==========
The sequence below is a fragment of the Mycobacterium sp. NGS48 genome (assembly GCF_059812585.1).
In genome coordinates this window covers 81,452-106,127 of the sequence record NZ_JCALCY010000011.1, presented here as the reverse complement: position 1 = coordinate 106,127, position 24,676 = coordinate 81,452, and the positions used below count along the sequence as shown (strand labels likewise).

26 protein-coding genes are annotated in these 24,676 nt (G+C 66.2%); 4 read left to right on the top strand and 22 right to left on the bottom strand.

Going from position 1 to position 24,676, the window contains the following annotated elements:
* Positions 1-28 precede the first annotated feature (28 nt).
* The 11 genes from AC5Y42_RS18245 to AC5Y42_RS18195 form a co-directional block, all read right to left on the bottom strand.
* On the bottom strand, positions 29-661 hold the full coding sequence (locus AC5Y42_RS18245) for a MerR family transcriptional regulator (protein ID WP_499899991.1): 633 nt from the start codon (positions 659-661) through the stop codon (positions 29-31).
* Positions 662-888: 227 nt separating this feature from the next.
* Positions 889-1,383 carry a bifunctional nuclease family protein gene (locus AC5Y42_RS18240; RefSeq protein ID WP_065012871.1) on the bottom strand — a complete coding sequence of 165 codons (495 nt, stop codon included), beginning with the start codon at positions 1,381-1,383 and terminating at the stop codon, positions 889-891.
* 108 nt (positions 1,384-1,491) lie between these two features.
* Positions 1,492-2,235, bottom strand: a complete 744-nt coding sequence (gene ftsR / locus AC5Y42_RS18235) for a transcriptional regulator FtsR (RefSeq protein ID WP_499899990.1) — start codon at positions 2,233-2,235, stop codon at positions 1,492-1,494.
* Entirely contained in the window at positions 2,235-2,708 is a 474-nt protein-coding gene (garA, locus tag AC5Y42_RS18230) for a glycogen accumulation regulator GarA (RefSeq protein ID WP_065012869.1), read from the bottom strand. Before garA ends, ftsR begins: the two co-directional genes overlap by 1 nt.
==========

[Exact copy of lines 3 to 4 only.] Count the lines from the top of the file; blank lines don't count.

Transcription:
26 protein-coding genes are annotated in these 24,676 nt (G+C 66.2%); 4 read left to right on the top strand and 22 right to left on the bottom strand.

Going from position 1 to position 24,676, the window contains the following annotated elements: